A doctor, allergic to horses still goes, she walks the last bit. Always walking. What is that like? What sort of people, of whom I know there are hundreds, live and work here in these communities to teach, empower, restore.

There is no running water and at the moment, no way to store it. It’s about a kilometre to get to water ; at home I run a tap to brush my teeth. There is a small store of corn, oil, sugar, flour, but everything has to come from Teustepe – and they walk.

And everywhere people say thank you. Tell us they feel honoured because we have come to them. This is humbling. And maybe that’s something to be accepted. We really are seen as accompanying, as coming to show them we are here and alongside. I am not sure how much we all understand as we hear and speak through other’s mouths translating, but everywhere people gather, come from miles, walk for an hour to welcome us and share their work and their lives.

One farmer got up at 3 am to water his land so that he had time to walk three hours to meet with us. I stood on his land in the now unimaginable heat, sticky with DEET as he put a handful of silky white beans into my hand and fresh flat strips of spicy cinnamon, straight from tree bark, that darkened and curled in my palm. They are in my kitchen now, tying me to this memory, these people.

Everywhere there is a strong simple language about God. ‘With God’s help we will…’, or ‘God willing’. I haven’t really thought much about this, so much is going on, but actually nowhere has there been anger, despair, bitterness, it would seem. Faith – I don’t know what words to use –is just there.

Frank and Luis sit talking so I ask them about people’s faith. Do they question, get angry? – I hope it’s not an intrusion to ask. Luis says parents teach their children to put God first just as the grandparents taught them. They do ask why the rains don’t come, but it’s what men have done – deforestation, plundering the land, not God.
What Luis teaches at Cepanna is to replant, to do something different.

Visitors come from abroad and say how ‘happy’ people are but as Frank says, people aren’t happy, how can they be when a mother cannot feed her baby, or the crops fail like they did last year. What is really important to them is to make us welcome and offer their hospitality and their hope in God for a future they are working to make reality.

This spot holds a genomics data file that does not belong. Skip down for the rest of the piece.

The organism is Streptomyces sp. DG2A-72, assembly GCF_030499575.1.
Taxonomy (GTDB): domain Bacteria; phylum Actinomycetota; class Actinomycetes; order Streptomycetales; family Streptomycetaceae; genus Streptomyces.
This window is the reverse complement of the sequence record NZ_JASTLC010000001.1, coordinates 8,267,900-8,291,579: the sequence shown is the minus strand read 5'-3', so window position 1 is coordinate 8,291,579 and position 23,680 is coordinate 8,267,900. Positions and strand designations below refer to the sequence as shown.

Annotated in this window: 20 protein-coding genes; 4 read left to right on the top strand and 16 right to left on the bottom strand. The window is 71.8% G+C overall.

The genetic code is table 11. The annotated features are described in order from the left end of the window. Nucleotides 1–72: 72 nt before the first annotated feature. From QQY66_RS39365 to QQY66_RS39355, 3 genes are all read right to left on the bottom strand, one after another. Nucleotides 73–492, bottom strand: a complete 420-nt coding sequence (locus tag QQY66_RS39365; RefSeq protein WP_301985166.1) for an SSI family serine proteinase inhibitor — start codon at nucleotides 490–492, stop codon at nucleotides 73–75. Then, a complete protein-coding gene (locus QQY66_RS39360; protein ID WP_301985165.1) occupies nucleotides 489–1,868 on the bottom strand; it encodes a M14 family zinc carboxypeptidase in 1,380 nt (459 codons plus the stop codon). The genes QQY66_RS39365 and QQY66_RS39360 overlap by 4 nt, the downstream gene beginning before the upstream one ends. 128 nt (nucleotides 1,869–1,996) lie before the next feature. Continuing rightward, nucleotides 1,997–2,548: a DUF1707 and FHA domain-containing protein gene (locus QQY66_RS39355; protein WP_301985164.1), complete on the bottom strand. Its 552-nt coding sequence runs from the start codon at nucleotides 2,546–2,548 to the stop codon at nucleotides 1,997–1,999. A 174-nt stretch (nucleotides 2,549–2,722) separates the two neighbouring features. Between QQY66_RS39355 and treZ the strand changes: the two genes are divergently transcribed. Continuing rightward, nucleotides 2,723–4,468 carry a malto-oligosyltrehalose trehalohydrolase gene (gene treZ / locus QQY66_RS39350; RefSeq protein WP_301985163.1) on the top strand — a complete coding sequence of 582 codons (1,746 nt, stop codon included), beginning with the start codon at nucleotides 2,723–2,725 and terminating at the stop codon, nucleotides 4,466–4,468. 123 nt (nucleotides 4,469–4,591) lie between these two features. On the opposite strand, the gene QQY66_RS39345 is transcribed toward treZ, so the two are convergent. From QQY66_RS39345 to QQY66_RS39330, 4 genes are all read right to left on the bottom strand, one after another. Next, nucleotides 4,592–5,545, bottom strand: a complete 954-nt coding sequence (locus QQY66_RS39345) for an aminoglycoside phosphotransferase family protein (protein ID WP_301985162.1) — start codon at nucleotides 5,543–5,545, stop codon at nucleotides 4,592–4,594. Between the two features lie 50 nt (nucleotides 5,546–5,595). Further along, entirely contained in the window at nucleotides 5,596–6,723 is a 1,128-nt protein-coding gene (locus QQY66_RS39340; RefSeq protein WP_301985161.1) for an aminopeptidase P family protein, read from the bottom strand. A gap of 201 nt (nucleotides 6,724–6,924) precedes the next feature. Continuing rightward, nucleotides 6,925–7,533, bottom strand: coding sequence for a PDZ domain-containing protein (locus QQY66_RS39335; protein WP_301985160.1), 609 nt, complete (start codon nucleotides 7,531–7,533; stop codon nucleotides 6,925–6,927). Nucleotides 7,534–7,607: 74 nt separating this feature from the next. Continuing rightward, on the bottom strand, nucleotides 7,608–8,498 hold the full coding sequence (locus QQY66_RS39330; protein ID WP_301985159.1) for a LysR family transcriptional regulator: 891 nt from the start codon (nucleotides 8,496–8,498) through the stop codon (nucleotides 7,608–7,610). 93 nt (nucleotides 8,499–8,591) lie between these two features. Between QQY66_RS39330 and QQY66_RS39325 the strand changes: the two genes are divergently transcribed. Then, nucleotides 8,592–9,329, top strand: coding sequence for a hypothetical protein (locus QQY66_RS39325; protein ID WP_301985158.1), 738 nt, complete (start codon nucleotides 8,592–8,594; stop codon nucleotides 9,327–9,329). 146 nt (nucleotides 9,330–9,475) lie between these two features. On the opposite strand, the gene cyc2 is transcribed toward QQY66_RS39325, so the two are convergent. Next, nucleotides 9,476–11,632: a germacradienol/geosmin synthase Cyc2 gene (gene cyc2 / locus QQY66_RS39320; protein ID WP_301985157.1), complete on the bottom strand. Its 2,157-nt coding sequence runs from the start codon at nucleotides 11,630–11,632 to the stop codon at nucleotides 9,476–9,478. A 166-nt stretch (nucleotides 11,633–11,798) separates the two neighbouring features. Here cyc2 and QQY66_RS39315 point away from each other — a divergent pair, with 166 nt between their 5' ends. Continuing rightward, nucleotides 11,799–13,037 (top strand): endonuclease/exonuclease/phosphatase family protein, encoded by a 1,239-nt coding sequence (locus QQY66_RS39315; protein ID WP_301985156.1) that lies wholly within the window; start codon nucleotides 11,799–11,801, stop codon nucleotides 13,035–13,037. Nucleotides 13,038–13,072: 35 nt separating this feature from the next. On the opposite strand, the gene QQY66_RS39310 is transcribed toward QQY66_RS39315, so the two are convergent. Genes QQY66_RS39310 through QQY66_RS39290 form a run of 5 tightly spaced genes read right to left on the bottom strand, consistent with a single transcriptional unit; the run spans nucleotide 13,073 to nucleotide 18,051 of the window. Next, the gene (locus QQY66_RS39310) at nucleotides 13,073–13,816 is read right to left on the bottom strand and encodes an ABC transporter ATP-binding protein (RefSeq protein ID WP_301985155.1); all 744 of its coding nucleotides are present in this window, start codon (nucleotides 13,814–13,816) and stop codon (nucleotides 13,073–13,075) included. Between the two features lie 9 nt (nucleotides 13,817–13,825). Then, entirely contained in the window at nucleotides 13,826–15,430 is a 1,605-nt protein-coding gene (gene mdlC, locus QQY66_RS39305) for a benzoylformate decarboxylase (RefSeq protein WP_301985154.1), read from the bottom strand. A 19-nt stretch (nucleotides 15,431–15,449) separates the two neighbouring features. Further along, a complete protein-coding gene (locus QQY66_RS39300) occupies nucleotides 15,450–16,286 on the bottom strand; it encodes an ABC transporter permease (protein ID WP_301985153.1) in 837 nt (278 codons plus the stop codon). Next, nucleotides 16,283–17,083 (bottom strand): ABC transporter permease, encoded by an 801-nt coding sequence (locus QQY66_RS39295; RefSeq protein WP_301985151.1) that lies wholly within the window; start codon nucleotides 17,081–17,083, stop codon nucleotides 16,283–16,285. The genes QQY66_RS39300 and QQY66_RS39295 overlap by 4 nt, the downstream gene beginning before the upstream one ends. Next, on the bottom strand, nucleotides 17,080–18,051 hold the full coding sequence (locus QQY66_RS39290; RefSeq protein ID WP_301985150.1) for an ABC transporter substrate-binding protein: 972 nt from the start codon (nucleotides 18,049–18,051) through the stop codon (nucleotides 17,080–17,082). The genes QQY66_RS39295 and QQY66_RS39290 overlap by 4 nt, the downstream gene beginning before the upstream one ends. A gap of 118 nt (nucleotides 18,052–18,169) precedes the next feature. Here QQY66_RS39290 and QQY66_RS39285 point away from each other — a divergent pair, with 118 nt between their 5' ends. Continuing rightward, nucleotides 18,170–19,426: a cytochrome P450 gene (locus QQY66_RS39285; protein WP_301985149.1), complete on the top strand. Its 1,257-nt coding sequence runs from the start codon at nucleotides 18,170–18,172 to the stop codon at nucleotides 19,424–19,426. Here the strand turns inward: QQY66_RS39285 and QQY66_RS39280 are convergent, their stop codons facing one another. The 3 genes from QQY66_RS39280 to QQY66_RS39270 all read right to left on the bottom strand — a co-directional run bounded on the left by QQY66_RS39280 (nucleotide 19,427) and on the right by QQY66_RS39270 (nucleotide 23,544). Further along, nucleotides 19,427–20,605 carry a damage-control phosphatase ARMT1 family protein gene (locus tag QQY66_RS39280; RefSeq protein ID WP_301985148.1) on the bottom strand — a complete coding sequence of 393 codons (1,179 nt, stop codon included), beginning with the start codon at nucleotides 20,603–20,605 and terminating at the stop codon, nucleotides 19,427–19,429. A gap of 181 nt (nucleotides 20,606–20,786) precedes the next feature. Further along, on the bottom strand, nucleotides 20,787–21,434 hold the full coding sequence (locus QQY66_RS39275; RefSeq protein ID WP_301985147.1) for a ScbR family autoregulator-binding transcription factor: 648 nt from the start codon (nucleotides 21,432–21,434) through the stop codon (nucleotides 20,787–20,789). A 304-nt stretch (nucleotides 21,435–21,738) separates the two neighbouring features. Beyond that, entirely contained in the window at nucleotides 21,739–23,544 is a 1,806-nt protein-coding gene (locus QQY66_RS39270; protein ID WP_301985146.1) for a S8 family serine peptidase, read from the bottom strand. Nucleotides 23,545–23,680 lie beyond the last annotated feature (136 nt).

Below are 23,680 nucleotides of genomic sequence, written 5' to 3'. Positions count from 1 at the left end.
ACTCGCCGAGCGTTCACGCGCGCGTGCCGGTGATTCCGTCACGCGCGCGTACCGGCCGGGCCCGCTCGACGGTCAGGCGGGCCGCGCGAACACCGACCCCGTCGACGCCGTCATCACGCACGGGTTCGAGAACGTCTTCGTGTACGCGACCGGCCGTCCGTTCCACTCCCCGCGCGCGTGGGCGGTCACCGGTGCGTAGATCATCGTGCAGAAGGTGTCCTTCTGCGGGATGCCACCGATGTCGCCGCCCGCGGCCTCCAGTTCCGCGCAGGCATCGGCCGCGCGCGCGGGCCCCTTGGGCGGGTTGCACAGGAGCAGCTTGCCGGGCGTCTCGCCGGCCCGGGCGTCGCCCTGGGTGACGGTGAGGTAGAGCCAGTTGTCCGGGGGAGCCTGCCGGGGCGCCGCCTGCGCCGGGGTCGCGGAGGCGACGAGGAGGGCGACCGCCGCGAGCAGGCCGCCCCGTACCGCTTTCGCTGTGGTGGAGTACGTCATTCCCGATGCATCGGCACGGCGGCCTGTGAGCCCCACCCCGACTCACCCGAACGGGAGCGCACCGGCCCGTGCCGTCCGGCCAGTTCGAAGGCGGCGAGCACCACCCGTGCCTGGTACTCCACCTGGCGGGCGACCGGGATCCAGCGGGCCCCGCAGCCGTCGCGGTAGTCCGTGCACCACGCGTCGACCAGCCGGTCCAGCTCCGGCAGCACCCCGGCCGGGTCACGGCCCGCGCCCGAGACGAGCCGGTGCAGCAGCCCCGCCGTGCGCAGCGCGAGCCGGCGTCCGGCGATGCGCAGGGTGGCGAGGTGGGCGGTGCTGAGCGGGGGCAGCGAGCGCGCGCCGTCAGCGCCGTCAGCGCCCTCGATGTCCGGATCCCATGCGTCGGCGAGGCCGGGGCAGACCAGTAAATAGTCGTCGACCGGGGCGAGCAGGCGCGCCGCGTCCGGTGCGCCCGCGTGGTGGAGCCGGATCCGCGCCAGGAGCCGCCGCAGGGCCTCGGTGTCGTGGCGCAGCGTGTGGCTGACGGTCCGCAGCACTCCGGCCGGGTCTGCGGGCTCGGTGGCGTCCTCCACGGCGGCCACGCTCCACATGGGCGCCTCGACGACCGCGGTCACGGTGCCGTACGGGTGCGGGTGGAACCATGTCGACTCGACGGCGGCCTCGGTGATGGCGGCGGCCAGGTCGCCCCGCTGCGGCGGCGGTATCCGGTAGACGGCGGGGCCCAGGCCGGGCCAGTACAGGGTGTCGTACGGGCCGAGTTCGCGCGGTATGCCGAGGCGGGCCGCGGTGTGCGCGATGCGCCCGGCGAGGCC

Everywhere there is a strong simple language about God. ‘With God’s help we will…’, or ‘God willing’. I haven’t really thought much about this, so much is going on, but actually nowhere has there been anger, despair, bitterness, it would seem. Faith – I don’t know what words to use –is just there.

And what comes to mind is the strong voice of Habbakuk:
"...though the fig tree does not bud, and there are no grapes on the vines, though the olive crop fails and the fields produce no food, though there are no sheep in the pen and no cattle in the stalls, yet I will rejoice in the Lord, I will be joyful in God my saviour."

At Cepanna man is caring for the earth and the earth is giving back as the land is reforested, water springs up, the plants bear fruit and the animals and birds return. We see two sloths and pineapples growing.

Sunday – Apoyo Lagoon

Liturgy in the yoga space. Gilberto talks to us and tells the CEPAD story, beginning with the earthquake in 1972 and a group of church pastors who humbled themselves before the gospel about what it means to serve. Not to look at who is most important or who should lead.

Their prayer is to always remember it is not about money or prestige, but the root, Jesus. The God who waits here, the God who accompanies. So we accompany others and each other with a sense that in the UK we are the accompaniers of the people we have met and whose lives have welcomed us in Nicaragua.

I am gripped by Nicaragua and this has surprised me. I know that I want to be one of those who accompanies this Amos journey over the next five years. I don’t know yet how I will raise the £350 each year but have thought I can make it something we do as a family, I can ask a few friends to commit as a group, I can host a Nicaraguan lunch at home, or at church and ask people to donate and raise an annual amount.

This is not a giving of money to a distant ‘project’, it is about being partners with people five thousand miles away who are living in places I have walked and who really see us as being in companionship with them. I know they are remembering us and I need to remember them. Re-member – bring to mind, to pray, to serve.

Debbie O'Brien